Michigan's Small Town Treasures: Stones ‘N Bones, a Great Day Trip

by Julie Royce / Oct 16, 2008 /
Julie Royce's picture

This magical museum is located in Sarnia, Canada and before you remind me that as the Michigan Editor it appears I have gotten myself a bit off track, I would simply ask that you indulge me for a few moments.  Sarnia is just a hop, skip and a jump (alright, more literally a short drive across the Blue Water Bridge) from Port Huron, Michigan and the visit to this museum is well worth the time.

 

Stonesnbones museum

 

    When I was doing research for the first edition of Traveling Michigan’s Thumb I found myself in front of a store front for Stones ‘N Bones. It looked tiny and I told my husband I would be out in ten minutes and I would be walking up and down Christina Street looking for other places I wanted to include in the book. We would certainly stumble upon one another with little trouble and if not, we each had a cell phone and with a simple call could arrange to reconnect. Perhaps I should back up a bit and confide that while I did research my husband generally checked out ice-cream shops and a few restaurants.

 

Stonesnbones museum

Syrinx - this salt-water snail is the largest living gastropod - one of many shells in our extensive collection.

 

   
    Inside the Stones ‘N Bones I met owners, Jim and Allison and was given a guided tour. This was standard treatment from Jim who enjoys educating his visitors about the Museum’s international collection of some 6,000 objects artistically displayed in a gallery setting. Fluorescent minerals, fossils, gemstones, artifacts, shells, butterflies, insects, antlers, horns, dinosaurs and huge shark jaws are all on permanent display.

    Never would I have believed from the exterior that 10,000 square feet of exhibits awaited me; nor did I expect that the first diorama I encountered would include a 600-pound grizzly bear. There are eleven galleries where you will view the rare and unusual: an 1891 passenger pigeon, a nest of ten hadrosaur eggs, elephant beetles big enough to swallow small children, the skeletal remains of a duckbill dinosaur, teeth from a T-Rex, the jaw of a great white shark estimated to have been twenty-two feet long, butterflies with a secret, and a five-and-a half-foot moose rack. That’s just for starters.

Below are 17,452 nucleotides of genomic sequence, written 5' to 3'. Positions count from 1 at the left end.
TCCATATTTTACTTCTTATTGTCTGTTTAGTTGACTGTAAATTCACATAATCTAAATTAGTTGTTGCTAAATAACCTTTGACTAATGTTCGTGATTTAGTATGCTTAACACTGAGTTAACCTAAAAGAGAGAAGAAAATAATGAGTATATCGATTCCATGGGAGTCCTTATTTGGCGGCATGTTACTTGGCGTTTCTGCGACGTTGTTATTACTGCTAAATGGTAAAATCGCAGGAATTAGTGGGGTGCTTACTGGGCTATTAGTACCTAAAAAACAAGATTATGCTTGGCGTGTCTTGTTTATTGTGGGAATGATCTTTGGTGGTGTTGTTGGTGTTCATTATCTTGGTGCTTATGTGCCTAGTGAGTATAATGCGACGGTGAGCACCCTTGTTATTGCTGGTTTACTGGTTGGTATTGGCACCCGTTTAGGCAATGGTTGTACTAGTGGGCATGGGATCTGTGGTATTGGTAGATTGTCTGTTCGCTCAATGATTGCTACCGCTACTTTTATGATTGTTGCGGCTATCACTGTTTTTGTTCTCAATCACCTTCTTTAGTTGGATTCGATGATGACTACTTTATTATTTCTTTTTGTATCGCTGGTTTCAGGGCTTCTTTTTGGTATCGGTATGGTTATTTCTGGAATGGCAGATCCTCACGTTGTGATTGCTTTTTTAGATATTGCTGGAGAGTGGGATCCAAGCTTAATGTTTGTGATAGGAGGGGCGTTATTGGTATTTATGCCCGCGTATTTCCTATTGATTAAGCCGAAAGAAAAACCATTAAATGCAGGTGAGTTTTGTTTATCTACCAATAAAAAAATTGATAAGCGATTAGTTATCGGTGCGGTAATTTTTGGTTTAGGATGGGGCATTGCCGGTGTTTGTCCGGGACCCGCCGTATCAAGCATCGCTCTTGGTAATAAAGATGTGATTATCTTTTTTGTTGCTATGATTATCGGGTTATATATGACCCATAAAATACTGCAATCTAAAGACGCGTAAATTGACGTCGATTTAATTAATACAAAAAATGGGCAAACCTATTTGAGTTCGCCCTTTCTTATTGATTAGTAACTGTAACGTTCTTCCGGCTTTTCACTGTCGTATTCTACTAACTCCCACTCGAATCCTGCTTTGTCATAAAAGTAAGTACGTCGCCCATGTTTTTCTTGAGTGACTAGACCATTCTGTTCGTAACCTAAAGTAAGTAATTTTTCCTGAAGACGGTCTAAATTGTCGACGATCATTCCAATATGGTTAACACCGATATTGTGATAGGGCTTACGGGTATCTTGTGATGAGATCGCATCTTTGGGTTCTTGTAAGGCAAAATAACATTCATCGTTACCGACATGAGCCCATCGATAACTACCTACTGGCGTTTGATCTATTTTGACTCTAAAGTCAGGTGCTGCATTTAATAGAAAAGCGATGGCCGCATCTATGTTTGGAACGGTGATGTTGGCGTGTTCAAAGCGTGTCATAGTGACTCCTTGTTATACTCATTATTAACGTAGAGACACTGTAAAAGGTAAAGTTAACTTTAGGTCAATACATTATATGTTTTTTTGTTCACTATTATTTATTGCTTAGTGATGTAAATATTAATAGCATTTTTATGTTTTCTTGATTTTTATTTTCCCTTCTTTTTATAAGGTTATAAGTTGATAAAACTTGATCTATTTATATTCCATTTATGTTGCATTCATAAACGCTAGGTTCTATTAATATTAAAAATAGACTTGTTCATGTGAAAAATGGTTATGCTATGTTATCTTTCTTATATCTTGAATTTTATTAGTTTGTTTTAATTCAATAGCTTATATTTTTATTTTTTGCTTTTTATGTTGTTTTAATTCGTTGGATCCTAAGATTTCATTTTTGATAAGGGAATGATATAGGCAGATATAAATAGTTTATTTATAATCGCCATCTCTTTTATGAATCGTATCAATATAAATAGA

Stonesnbones Museum

Head of a fossilized 20 foot fish from Kansas.

 

    One particularly astute five year old exclaimed, “It should be called Stones ‘N Bones and everything else.” Upon entering you will be provided the following disclaimer, “Exposure to this museum atmosphere will aggravate the self-fulfilling need to learn. When the museum is closed, temporary relief may be found at a local book store or community library.  The NEW Museum hours are from Feb. 1/09 - Dec. 31/09 (including July/Aug.) open 5 days a week. (Wed. thru Sun.) closed Mon./Tues. and Stat. Holidays.  They had to change the hours to get a break!  If you are making the drive from Port Huron, it probably would be wise to confirm (519) 336-2100.

 

Stonesnbones Museum

Okenite - imagine puffball-like crystals inside rock.

 

     Stones 'N Bones can be reached from the United States by crossing the Bluewater Bridge at Port Huron and taking Highway 402, Exit 1 (Front Street) to downtown Sarnia. It is located at 223 Christina Street North.

    Oh, yes, I almost forgot the end of my story. After two-an-a-half hours my cell phone began ringing. It was my husband who told me he had been up and down the street and in every establishment he though might have possibly captured my attention, but he could not find me. I had never left Stones ‘N Bones.  It is that kind of place.  

 

 

Julie Albrecht Royce, Michigan Editor, is the author of Traveling Michigan's Sunset Coast and Traveling Michigan's Thumb, both published by Thunder Bay Press. She writes a bi-weekly column (monthly in winter) for wanderingeducators.com, entitled Michigan's Small Town Treasures.

 

 

Photos courtesy and copyright of Stonesnbones Museum.

 

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